Donations and Local Governments: The Basics of Giving and Receiving
MRSC gets a fair number of questions each year concerning donations to and from local governments. This blog will look at two broad issues: how a local government can receive donations and how a local government can make a donation — without violating the gift of public funds prohibition.
Local governments in Washington State are allowed to receive donations. For example, RCW 35.21.100 states:
Every city and town by ordinance may accept any money or property donated, devised, or bequeathed to it and carry out the terms of the donation, devise, or bequest, if within the powers granted by law. If no terms or conditions are attached to the donation, devise, or bequest, the city or town may expend or use it for any municipal purpose.
While there is not a similar statutory provision for counties, counties nonetheless have inherent authority to accept donations.
In general, special purpose districts may also accept gifts (see, for example, RCW 70.44.060(1), which authorizes public hospital districts to accept donations). However, the manner in which special purpose districts can receive these donations may differ (For example, the board of commissioners for ports must approve donations of real and personal property, per RCW 53.08.110).
Receiving gifts raises a host of issues, most commonly policies and procedures, reporting, and how to manage gifts with requirements. Let’s look at each.
One common question is whether or not donations to a local government are tax deductible. The IRS Code at 26 U.S.C. §170(c)(1) states that a donation is tax deductible when it is to:
A State, a possession of the United States, or any political subdivision of any of the foregoing, or the United States or the District of Columbia, but only if the contribution or gift is made for exclusively public purposes.
Note that the donation is to be for “public purposes,” so it should not be intended to benefit a particular individual or group.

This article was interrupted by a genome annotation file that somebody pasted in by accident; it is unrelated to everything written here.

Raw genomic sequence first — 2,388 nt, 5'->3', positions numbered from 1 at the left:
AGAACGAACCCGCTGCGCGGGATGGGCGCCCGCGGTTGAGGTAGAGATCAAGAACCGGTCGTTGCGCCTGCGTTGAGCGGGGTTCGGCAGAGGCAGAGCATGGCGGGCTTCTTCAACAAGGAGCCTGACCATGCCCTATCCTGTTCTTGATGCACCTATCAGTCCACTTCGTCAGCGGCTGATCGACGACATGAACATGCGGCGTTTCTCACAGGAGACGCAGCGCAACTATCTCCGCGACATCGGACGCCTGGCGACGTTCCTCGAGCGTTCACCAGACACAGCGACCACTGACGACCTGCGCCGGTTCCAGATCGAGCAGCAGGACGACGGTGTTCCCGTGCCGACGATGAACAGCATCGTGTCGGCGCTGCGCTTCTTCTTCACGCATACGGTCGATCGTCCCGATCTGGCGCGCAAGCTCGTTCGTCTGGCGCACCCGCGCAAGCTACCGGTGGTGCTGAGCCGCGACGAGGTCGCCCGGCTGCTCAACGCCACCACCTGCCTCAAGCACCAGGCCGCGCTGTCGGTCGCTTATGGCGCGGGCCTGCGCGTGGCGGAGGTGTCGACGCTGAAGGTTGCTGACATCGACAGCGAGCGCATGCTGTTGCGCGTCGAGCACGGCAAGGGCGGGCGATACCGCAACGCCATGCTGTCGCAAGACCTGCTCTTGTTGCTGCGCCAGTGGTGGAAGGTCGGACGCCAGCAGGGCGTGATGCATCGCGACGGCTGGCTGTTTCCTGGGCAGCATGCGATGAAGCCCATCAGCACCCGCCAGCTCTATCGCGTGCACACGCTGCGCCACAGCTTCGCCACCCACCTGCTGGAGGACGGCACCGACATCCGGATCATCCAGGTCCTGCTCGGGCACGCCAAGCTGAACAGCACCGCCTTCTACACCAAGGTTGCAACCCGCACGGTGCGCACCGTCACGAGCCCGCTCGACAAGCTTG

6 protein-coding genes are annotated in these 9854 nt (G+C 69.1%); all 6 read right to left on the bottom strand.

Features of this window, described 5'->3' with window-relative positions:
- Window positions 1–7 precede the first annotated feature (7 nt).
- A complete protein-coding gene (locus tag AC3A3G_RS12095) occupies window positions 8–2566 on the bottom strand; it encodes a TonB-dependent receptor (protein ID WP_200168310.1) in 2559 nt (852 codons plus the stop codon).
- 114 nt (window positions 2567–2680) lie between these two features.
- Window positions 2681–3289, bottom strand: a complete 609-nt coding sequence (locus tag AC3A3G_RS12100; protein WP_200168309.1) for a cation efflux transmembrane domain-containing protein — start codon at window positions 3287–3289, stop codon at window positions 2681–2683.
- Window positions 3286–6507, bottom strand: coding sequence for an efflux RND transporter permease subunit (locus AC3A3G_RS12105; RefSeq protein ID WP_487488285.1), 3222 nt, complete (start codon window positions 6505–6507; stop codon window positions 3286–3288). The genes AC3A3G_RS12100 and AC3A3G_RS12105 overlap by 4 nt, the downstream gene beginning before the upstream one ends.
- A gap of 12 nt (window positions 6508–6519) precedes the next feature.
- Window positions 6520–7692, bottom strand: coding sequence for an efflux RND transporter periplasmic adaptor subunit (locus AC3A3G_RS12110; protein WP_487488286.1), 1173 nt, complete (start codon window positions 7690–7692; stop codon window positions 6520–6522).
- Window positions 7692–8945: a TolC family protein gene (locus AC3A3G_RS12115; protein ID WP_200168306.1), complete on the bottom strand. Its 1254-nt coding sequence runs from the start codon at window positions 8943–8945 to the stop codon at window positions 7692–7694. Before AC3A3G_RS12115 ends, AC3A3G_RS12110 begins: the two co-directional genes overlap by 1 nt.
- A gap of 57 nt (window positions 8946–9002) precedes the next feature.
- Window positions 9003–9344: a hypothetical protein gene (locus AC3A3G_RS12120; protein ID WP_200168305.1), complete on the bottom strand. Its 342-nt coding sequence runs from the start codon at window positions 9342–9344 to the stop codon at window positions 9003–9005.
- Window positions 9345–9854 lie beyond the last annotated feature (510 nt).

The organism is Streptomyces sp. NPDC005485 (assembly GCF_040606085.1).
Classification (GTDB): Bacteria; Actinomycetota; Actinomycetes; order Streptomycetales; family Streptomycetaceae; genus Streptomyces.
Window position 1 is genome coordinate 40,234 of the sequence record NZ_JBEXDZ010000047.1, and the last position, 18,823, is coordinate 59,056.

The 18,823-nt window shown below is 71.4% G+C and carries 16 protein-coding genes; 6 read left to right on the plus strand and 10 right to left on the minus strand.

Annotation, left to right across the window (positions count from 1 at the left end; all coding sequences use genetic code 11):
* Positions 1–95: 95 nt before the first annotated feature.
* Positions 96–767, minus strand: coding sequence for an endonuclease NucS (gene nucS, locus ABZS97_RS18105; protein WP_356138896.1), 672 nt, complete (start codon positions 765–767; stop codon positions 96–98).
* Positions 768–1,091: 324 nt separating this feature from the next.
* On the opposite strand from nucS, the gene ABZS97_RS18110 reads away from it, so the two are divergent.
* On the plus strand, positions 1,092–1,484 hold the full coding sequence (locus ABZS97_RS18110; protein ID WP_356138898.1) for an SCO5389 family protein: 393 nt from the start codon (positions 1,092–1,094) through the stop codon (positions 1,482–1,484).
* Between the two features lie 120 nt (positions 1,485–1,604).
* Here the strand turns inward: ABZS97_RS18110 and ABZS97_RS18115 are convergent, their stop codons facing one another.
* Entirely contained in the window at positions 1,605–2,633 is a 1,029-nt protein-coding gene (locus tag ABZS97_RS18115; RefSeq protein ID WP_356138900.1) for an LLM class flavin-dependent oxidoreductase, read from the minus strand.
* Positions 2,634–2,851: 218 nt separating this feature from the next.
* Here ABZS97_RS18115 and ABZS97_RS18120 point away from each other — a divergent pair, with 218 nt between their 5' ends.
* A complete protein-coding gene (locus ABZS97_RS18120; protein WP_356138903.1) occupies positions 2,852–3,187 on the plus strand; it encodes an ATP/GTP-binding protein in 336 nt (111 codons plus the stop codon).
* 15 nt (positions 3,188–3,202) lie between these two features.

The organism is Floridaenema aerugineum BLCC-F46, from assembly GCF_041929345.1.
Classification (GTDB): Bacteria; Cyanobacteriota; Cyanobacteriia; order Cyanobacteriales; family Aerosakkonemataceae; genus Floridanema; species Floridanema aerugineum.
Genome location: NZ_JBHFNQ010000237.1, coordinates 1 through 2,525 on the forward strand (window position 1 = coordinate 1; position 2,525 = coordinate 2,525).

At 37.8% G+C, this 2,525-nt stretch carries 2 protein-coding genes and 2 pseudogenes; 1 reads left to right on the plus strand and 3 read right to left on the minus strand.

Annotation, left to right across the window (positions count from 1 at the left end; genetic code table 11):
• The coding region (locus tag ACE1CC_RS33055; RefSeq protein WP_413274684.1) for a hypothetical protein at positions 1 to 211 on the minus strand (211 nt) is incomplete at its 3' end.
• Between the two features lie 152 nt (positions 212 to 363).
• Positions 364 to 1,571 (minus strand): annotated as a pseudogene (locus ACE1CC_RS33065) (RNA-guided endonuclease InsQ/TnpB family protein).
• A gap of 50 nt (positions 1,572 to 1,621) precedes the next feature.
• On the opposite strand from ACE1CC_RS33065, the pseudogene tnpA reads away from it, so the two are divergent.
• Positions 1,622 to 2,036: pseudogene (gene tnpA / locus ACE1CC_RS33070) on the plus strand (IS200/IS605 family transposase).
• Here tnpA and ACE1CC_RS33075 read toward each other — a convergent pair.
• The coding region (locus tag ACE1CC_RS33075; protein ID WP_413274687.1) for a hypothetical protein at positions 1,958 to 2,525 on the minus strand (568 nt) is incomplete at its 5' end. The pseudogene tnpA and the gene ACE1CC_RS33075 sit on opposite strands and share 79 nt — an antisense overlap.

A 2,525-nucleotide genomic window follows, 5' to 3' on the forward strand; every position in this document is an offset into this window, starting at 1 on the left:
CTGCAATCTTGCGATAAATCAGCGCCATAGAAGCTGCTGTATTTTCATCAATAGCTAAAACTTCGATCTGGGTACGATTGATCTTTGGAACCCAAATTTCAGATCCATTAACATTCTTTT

Additionally, the IRS requires certain documentation of the donation, as explained in Publication 1771, Charitable Contributions – Substantiation and Disclosure Requirements. As noted on page four, if a donor wishes to claim a tax deduction for a donation to a local government that exceeds $250, the donor must obtain a written acknowledgment from the local government that contains the following:
the name of organization
the amount of cash contribution
a description (but not the value) of non-cash contribution
a statement that no goods or services were provided by the organization in return for the contribution, if that was the case
a description and good faith estimate of the value of goods or services, if any, that an organization provided in return for the contribution
However, it is not necessary to include either the donor’s Social Security number or tax identification number on the written acknowledgement.
Policies and procedures
A best practice is for local governments to develop a donation acceptance policy and include any limitations on donations. The City of Lakewood accepts donations as follows:
The City may accept and use donations only for purposes related to those powers granted to the City by law. Any donation to the City that is accompanied with any contingency, term, or condition on the use by the City of such donation that is inconsistent with this chapter or contrary to law shall be declined by the City. The City may decline to accept any donation that is inconsistent with the policies, plans, goals, or any other ordinance of the City.
What to do when gifts come with restrictions
If the donation has no restrictions attached to the gift, it may be used for any municipal purpose. However, some cash donations, such as a bequest, may come with requirements on how the funds may be spent.